War games have existed for a very long time. The first war game was called petteia, and was played in ancient Greece in 5th century B.C. Using black and white stones lined on opposite sides of a board, the objective was to capture an opponent’s stones by sandwiching them between two others.
Many of these early war games focused on strategy, but evolved to more tactical purposes — testing and validating responses to high-risks scenarios. As war games evolved, they were also adopted by branches of the government and corporations. The premise is simple – by subjecting your teams to specific (and worse case) scenarios, you can expose weaknesses, refine responses and learn from failures. This is why war games applied to cybersecurity makes sense. Being able to put yourself in the mindset of the attacker, understanding their tactics, techniques and goals will yield insights on where your holes are and how effective your team can be under pressure.
The challenge is how to take the red/blue team models – long available to only government and large organizations – and architect and scale them to meet the needs of all organizations. What are the most effective ways to implement cyber war games?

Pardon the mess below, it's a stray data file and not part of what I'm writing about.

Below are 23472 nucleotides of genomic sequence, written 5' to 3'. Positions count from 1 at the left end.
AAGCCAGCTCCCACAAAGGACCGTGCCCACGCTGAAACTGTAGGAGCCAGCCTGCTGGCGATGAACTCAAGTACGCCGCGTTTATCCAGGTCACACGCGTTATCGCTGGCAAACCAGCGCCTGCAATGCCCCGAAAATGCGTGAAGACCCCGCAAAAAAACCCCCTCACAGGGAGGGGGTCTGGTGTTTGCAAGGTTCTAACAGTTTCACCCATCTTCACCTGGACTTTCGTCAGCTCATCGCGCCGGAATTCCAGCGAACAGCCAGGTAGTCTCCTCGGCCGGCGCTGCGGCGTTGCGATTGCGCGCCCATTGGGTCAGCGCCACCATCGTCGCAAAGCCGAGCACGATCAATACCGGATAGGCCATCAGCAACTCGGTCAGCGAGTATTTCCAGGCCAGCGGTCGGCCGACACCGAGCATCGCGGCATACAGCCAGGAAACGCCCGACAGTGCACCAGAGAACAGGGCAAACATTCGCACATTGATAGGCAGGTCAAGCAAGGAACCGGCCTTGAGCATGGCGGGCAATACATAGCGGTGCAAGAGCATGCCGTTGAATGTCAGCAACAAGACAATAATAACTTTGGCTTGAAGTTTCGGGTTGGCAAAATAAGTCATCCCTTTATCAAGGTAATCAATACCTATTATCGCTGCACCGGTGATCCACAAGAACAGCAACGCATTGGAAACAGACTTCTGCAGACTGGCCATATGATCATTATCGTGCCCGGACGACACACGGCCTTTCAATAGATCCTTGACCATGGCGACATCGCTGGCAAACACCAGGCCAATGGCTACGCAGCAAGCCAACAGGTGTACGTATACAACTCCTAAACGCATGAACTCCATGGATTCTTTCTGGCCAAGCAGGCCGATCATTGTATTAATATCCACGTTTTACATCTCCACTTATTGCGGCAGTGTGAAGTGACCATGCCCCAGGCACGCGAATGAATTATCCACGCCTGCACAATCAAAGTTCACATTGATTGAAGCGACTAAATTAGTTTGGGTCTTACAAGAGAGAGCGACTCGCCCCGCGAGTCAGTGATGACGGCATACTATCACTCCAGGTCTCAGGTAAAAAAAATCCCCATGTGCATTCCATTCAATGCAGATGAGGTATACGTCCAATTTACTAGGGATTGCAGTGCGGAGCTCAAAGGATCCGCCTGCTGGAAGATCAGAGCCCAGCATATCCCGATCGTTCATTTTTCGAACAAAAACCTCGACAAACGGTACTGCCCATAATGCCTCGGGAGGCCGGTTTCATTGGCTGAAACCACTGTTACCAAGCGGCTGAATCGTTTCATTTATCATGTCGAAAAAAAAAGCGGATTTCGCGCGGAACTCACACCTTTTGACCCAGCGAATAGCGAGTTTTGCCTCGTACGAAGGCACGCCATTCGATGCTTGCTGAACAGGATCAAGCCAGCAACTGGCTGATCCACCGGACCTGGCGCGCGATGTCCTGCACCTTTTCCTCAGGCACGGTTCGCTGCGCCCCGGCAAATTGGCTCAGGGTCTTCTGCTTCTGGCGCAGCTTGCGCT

This is a discussion that I will be moderating in the RSA peer to peer session “Hacking Inward – Implementing Effective Cyber War Games”. I will explore the proper framework to conduct effective war games that can unearth people, process or technology issues. We will discuss what types of war games can help validate the effectiveness of an organization’s response to a cyber attack. We will also deep dive into technologies that can facilitate this.
At the end of the discussion, we hope to have a set of best practices that security leaders can bring back to their organizations for cyber war game consideration.
I invite you to join me next Wednesday at the RSA Peer-to-Peer session “Hacking Inward – Implementing Effective Cyber War Games”
- When: Wednesday, March 2, 2016
- Time: 3:20 PM – 4:10 PM
- Place: Moscone West (Room: 2015)
Tweet me @itzikkotler or use #hackinginward if you have specific topics you would like me to explore in this session.